#dot #dotfiles #hoard

bin+lib hoard

Hoard backups of files across your filesystem into one location

2 unstable releases

0.2.0 Jun 4, 2021
0.1.0 Aug 4, 2020


2.5K SLoC


hoard is a program for backing up files from across a filesystem into a single directory and restoring them later.

Most people will know these programs as "dotfile managers," where dotfiles are configuration files on *nix (read: non-Windows) systems. Files on *nix systems are marked as hidden by starting the file name with a dot (.).


  • "Environment": An identifiable system configuration consisting of zero or more each of: operating system, hostname, environment variable, executables in $PATH, and/or existing paths,
  • "Pile": A single file or directory with multiple possible paths where it can be found depending on the environment(s).
  • "Hoard": One of:
    • A single anonymous pile.
    • One or more named, related piles.



  • Backup: hoard [flags...] backup [name] [name] [...]
    • Back up the specified hoard(s). If no name is specified, all hoards are backed up.
  • Restore: hoard [flags...] restore [name] [name] [...]
    • Restore the specified hoard(s). If no name is specified, all hoards are restored.
  • Validate: hoard [flags...] validate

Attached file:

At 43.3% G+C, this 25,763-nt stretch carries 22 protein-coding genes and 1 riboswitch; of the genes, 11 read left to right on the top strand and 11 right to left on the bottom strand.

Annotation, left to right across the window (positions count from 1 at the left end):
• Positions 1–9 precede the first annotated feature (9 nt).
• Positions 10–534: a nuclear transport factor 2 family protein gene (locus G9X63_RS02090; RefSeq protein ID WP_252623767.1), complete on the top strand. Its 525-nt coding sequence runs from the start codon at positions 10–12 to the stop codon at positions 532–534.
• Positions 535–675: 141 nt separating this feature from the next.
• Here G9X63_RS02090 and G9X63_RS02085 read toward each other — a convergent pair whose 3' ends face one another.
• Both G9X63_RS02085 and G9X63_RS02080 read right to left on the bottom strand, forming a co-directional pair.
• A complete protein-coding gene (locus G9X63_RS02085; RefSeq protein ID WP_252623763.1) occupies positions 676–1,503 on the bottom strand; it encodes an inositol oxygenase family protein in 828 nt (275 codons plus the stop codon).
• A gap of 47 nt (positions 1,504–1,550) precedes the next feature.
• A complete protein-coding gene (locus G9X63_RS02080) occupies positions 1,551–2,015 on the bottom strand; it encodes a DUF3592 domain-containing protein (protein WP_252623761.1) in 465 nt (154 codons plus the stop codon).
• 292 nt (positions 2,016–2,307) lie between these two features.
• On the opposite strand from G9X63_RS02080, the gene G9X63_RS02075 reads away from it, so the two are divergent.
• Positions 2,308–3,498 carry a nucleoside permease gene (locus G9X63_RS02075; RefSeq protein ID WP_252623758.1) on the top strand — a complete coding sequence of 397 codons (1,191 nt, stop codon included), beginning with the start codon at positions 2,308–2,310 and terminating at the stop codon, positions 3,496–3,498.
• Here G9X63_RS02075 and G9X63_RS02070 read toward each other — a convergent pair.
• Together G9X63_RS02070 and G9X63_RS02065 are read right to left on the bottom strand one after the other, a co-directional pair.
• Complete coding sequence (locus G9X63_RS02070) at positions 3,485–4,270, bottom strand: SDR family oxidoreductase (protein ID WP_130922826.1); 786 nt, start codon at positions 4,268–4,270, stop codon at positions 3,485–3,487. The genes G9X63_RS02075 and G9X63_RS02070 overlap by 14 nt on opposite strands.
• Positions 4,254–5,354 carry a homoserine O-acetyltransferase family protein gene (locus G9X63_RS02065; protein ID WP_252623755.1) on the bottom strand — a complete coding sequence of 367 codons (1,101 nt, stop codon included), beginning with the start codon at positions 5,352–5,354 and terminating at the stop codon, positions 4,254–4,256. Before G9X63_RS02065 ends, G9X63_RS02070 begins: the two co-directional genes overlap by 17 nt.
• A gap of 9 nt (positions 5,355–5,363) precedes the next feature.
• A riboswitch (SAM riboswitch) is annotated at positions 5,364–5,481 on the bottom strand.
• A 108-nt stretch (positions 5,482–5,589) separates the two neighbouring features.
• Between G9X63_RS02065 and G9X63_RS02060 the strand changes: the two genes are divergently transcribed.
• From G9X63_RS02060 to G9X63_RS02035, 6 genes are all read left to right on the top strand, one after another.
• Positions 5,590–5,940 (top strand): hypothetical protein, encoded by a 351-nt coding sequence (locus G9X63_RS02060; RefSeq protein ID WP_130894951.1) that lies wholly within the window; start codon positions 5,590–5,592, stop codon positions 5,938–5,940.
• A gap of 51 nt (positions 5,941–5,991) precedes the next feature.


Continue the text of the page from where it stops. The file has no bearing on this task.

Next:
• Attempt to parse the default configuration file (or the one provided via --config-file) Exits with code 0 if the config is valid.


  • --help: View the program's help message.
  • -V/--version: Print the version of hoard.
  • -c/--config-file: Path to (non-default) configuration file.
  • -h/--hoards-root: Path to (non-default) hoards root directory.
  • -l/--log-level: Logging level to use.


Output verbosity is controlled by the logging level. You can set the logging level with the -l/--log-level flag or the HOARD_LOG environment variable. In both cases, valid values (in decreasing verbosity) are:

  • trace
  • debug
  • info
  • warn
  • error

The default logging level is info for release builds and debug for debugging builds.

Default file locations

  • Configuration file
    • Linux: $XDG_CONFIG_HOME/hoard/config.toml or /home/$USER/.config/hoard/config.toml
    • macos: $HOME/Library/Application Support/com.shadow53.hoard/
    • Windows: C:\Users\$USER\AppData\Roaming\shadow53\hoard\config.toml
  • Hoards root
    • Linux: $XDG_DATA_HOME/hoard/hoards or /home/$USER/.local/share/hoard/hoards
    • macos: $HOME/Library/Application Support/com.shadow53.hoard/hoards
    • Windows: C:\Users\$USER\AppData\Roaming\shadow53\hoard\data\hoards

More specifically, hoard uses the directories library, placing the configuration file in the config_dir and the hoards root in the data_dir.


See config.toml.sample for a documented example configuration file.


Environments can be matched on one or more of five possible factors:

  • os: Operating System
  • env: Environment variables
    • Can match on just existence or also a specific value.
  • hostname: The system hostname.
  • exe_exists: Whether an executable file exists in $PATH.